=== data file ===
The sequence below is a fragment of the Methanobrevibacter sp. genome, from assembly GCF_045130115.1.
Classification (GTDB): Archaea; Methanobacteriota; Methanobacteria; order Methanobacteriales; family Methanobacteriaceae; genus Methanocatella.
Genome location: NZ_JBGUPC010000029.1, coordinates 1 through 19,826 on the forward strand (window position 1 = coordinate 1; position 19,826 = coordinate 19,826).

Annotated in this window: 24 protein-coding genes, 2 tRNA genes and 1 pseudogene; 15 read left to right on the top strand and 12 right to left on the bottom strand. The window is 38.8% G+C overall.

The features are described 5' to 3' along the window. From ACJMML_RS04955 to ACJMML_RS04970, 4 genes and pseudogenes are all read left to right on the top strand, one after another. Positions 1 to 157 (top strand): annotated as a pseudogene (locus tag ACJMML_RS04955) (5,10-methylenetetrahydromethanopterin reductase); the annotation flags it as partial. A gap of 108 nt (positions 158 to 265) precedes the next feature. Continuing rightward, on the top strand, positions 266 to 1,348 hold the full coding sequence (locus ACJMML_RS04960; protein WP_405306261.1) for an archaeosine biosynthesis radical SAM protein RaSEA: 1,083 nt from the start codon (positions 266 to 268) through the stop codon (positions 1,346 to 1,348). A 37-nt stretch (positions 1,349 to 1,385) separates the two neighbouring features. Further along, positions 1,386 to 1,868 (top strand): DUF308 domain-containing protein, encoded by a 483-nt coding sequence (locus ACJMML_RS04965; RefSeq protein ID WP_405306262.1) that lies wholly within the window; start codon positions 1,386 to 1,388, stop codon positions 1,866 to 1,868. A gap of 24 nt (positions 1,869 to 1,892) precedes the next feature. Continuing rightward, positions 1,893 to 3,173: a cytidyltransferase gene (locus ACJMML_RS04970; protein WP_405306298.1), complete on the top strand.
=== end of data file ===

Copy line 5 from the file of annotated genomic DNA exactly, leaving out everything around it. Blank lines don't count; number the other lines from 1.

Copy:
The features are described 5' to 3' along the window. From ACJMML_RS04955 to ACJMML_RS04970, 4 genes and pseudogenes are all read left to right on the top strand, one after another. Positions 1 to 157 (top strand): annotated as a pseudogene (locus tag ACJMML_RS04955) (5,10-methylenetetrahydromethanopterin reductase); the annotation flags it as partial. A gap of 108 nt (positions 158 to 265) precedes the next feature. Continuing rightward, on the top strand, positions 266 to 1,348 hold the full coding sequence (locus ACJMML_RS04960; protein WP_405306261.1) for an archaeosine biosynthesis radical SAM protein RaSEA: 1,083 nt from the start codon (positions 266 to 268) through the stop codon (positions 1,346 to 1,348). A 37-nt stretch (positions 1,349 to 1,385) separates the two neighbouring features. Further along, positions 1,386 to 1,868 (top strand): DUF308 domain-containing protein, encoded by a 483-nt coding sequence (locus ACJMML_RS04965; RefSeq protein ID WP_405306262.1) that lies wholly within the window; start codon positions 1,386 to 1,388, stop codon positions 1,866 to 1,868. A gap of 24 nt (positions 1,869 to 1,892) precedes the next feature. Continuing rightward, positions 1,893 to 3,173: a cytidyltransferase gene (locus ACJMML_RS04970; protein WP_405306298.1), complete on the top strand.